But He gives more grace. Therefore He says: "God resists the proud, but gives grace to the humble." Therefore submit to God. Resist the devil and he will flee from you. Draw near to God and He will draw near to you. Cleanse your hands, you sinners; and purify your hearts, you double-minded. . . . Humble yourselves in the sight of the Lord, and He will lift you up. (see I Peter 5:5-6)

Why is humility so important? It plays a major role in producing obedience and thus a good relationship with God. Put another way, humility manifests itself in obedience. It is the attitude of ready submission to God's will, as well as an expression of dependence upon Him. This quality of character is essential to growth, witnessing for God, glorifying God, receiving honor from God and salvation itself. The Bible reveals an order to these things: humility, submission, obedience and honor.

Deuteronomy 8:2-3, 16 contains a vital lesson regarding humility, our relationship with God and our ultimate destiny:

And you shall remember that the LORD your God led you all the way these forty years in the wilderness, to humble you, and test you, to know what was in your heart, whether you would keep His commandments or not. So He humbled you, allowed you to hunger, and fed you with manna which you did not know nor did your fathers know, that He might make you know that man shall not live by bread alone; but man lives by every word that proceeds from the mouth of the LORD. . . . [W]ho fed you in the wilderness with manna, which your fathers did not know, that He might humble you and that He might test you, to do you good in the end. . . .

Here God explains why we have our experiences on our pilgrimage to the Kingdom of God. He specifically mentions humbling and testing three times. They are ultimately the means by which He will achieve our inheritance of His Kingdom. Humility is essential to our character and the out-working of His purpose because humility motivates us to bow before God's sovereignty. Those who submit to God's will have their prayers answered and receive additional blessings from Him.

Three scriptures from Proverbs clearly teach us this:

» The fear of the LORD is the instruction of wisdom, and before honor is humility. (15:33)
» Before destruction the heart of a man is haughty, and before honor is humility. (18:12)
» By humility and the fear of the LORD are riches and honor and life. (22:4)

When one has a relationship with God, humility precedes honor, riches and eternal life itself. Humility is a prerequisite to receiving the blessings only God can give, the kind that will prepare and equip us for His service now and in the Kingdom to come. If we are not humbled, we will not submit. No submission means no obedience; no obedience, no preparation; no preparation, no honor, exaltation or glory. One would have lived life in vain.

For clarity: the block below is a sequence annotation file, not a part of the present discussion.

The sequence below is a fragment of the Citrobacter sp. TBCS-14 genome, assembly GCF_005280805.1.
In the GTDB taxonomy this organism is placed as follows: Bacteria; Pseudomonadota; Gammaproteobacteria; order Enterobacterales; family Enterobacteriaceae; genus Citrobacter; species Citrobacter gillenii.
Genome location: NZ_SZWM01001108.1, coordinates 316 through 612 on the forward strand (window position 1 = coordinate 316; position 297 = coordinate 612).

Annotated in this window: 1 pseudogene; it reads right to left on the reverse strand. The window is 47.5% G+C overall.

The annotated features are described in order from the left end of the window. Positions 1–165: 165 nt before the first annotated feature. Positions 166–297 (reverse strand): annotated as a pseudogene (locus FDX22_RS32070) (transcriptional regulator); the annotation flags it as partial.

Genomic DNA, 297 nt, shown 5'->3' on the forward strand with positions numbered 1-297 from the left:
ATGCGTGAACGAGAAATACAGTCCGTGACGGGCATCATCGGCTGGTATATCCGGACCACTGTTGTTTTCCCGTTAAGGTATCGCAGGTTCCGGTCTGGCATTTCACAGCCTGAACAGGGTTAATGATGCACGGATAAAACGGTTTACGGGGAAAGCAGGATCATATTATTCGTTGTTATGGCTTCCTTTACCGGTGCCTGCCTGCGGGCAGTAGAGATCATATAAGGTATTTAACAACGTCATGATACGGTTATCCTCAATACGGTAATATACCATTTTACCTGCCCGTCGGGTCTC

Where or how does this fit into prayer? We can begin to see this more clearly by examining what we are supposed to do in prayer. A serious study of the psalms, many of which are prayers—along with Jesus' model prayer in Matthew 6—will disclose many of its necessary elements.

First, we should honor God in prayer. We must recognize Him for what He is, the high and lofty One who inhabits eternity, the great and almighty Creator, Father, Provider, Healer and Savior. Such honor recognizes His universal dominion and sovereignty and, at the same time, acknowledges that we are the created and dependent ones humbling ourselves before His awesome majesty. Prayer glorifies God because we are stating our dependency. This is amplified because prayer is an exercise in faith, which always glorifies Him.

Prayer is worshiping God. We are prostrating ourselves before Him, calling upon His great name and recognizing His power, omnipotence, omniscience, immutability, wisdom, mercy and grace. Interestingly, Jesus called the Temple, in which God dwelt, "a house of prayer" (Luke 19:46). We now are temples of His Holy Spirit in which he dwells (I Corinthians 3:16).

Can we grasp it? Prayer is for our spiritual blessing as a major means of growth in grace because God's blessings flow to those who humble themselves before His sovereignty. Prayer is a daily verbal exercise in humbling ourselves before Him by forcing us to admit our humanity, inadequacy, dependency and need. It is an admission we are not self-sufficient. We desperately need a vital relationship with God and all that He will give us, if we have caught the vision of the gospel and want to succeed in achieving His purpose for us. His gifts flow to the humble because they will submit to God's will if they know it, and God will reveal it to the humble. It is a measure of His blessings to them.